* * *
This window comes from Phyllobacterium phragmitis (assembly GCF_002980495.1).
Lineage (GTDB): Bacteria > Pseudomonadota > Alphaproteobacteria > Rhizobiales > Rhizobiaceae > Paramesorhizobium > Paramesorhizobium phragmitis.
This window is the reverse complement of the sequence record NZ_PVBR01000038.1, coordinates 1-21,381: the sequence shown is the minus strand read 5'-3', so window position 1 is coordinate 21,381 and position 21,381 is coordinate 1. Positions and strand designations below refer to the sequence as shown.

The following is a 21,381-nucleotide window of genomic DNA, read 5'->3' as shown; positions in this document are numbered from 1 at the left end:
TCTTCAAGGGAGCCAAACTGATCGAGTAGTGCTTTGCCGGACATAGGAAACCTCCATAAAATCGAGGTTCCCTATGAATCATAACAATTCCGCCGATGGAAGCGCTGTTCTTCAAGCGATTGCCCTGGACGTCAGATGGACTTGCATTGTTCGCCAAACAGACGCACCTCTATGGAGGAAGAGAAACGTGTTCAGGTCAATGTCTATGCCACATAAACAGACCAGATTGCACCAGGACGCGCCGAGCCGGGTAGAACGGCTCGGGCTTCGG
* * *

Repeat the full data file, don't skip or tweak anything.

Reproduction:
This window comes from Phyllobacterium phragmitis (assembly GCF_002980495.1).
Lineage (GTDB): Bacteria > Pseudomonadota > Alphaproteobacteria > Rhizobiales > Rhizobiaceae > Paramesorhizobium > Paramesorhizobium phragmitis.
This window is the reverse complement of the sequence record NZ_PVBR01000038.1, coordinates 1-21,381: the sequence shown is the minus strand read 5'-3', so window position 1 is coordinate 21,381 and position 21,381 is coordinate 1. Positions and strand designations below refer to the sequence as shown.

The following is a 21,381-nucleotide window of genomic DNA, read 5'->3' as shown; positions in this document are numbered from 1 at the left end:
TCTTCAAGGGAGCCAAACTGATCGAGTAGTGCTTTGCCGGACATAGGAAACCTCCATAAAATCGAGGTTCCCTATGAATCATAACAATTCCGCCGATGGAAGCGCTGTTCTTCAAGCGATTGCCCTGGACGTCAGATGGACTTGCATTGTTCGCCAAACAGACGCACCTCTATGGAGGAAGAGAAACGTGTTCAGGTCAATGTCTATGCCACATAAACAGACCAGATTGCACCAGGACGCGCCGAGCCGGGTAGAACGGCTCGGGCTTCGG